Nanoparticles (NPs) are characterized by notable physico-chemical features such as size, surface charge, porosity, and shape when compared to their bulk counterparts. Recent studies on NPs have drawn tremendous attention owing to their accelerating demands and applications in diverse sectors such as industry, medicine, agriculture and energy production. However, the novel properties of nanoparticles hold uncertainty in terms of safety, specifically during interaction with the cell, DNA, protein, lipid and cellular membrane. Even though nanotechnology holds considerable promise, the novel properties of NPs may pose detriment to the biological system. While NPs interact with the immune system of host, their immunotoxicity (toxicity of the NPs to the immune system) still remain unexplored. Furthermore, NPs can pose danger to the immune system, which can be categorized as immunostimulation and/or immunosuppression. Despite this divergent category, there is no international guideline for immunotoxicity assessment of NPs. Existing parameters for toxicity evaluation are designed for toxic substances, not specific for NPs. This review will focus on the immunotoxicity of metal oxide nanoparticles in general as well as nano zinc oxide in particular, followed by the limitations of the existing parameters in gauging immunotoxicity and the new aspect of nanoimmunotoxicity based on current techniques.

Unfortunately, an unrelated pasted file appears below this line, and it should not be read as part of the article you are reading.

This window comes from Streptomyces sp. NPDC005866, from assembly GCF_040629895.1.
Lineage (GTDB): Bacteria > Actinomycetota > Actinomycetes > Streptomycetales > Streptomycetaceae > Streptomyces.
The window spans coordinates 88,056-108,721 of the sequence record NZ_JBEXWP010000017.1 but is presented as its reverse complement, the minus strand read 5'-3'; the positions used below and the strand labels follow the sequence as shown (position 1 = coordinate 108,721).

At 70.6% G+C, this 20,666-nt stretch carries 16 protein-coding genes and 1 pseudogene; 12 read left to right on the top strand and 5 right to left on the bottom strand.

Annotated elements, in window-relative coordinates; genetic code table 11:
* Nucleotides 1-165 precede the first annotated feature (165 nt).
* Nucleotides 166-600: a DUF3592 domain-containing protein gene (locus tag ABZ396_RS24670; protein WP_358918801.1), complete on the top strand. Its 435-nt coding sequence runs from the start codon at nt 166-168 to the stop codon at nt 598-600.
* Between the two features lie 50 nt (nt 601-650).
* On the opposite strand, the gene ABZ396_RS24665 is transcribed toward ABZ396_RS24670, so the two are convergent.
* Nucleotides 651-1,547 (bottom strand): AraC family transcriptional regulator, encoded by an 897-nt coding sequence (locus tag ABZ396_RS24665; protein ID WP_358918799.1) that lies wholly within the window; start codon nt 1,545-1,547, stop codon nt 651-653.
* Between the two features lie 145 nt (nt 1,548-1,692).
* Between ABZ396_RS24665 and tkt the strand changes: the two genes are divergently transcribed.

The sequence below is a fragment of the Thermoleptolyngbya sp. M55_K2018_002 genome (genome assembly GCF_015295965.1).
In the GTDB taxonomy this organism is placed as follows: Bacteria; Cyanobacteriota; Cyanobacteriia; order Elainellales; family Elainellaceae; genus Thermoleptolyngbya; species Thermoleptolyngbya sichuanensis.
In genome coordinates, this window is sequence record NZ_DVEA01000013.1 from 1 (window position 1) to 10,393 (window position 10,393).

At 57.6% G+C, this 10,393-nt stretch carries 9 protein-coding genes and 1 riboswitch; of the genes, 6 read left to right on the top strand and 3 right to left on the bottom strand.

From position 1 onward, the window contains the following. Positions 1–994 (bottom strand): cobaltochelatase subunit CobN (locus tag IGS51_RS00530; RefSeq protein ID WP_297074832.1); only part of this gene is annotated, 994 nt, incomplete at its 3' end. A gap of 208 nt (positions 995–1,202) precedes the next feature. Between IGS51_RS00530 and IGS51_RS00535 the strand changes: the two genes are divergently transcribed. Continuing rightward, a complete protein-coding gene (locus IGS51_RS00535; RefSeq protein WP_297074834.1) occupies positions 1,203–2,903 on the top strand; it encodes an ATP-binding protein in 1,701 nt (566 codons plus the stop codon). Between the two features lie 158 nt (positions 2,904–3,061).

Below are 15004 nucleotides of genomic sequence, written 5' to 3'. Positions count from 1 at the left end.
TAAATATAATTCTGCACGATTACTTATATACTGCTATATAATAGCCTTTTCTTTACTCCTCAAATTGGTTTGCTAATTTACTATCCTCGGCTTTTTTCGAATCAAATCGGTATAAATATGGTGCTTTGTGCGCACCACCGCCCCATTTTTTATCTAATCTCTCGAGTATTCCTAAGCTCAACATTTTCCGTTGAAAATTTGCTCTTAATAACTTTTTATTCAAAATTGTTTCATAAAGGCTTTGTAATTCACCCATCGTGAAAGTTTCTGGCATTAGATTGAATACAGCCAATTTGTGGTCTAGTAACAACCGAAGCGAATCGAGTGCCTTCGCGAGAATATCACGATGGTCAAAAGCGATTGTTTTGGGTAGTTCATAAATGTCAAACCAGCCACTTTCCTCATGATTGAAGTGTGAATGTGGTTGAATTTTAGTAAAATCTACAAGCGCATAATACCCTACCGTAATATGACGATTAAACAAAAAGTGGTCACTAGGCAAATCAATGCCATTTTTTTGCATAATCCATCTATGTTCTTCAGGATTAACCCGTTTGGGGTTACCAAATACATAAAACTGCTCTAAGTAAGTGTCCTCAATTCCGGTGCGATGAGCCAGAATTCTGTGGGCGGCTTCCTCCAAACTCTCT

All Science Journal Classification (ASJC) codes
- Pathology and Forensic Medicine
- Pharmacology, Toxicology and Pharmaceutics(all)
- Public Health, Environmental and Occupational Health
- Health, Toxicology and Mutagenesis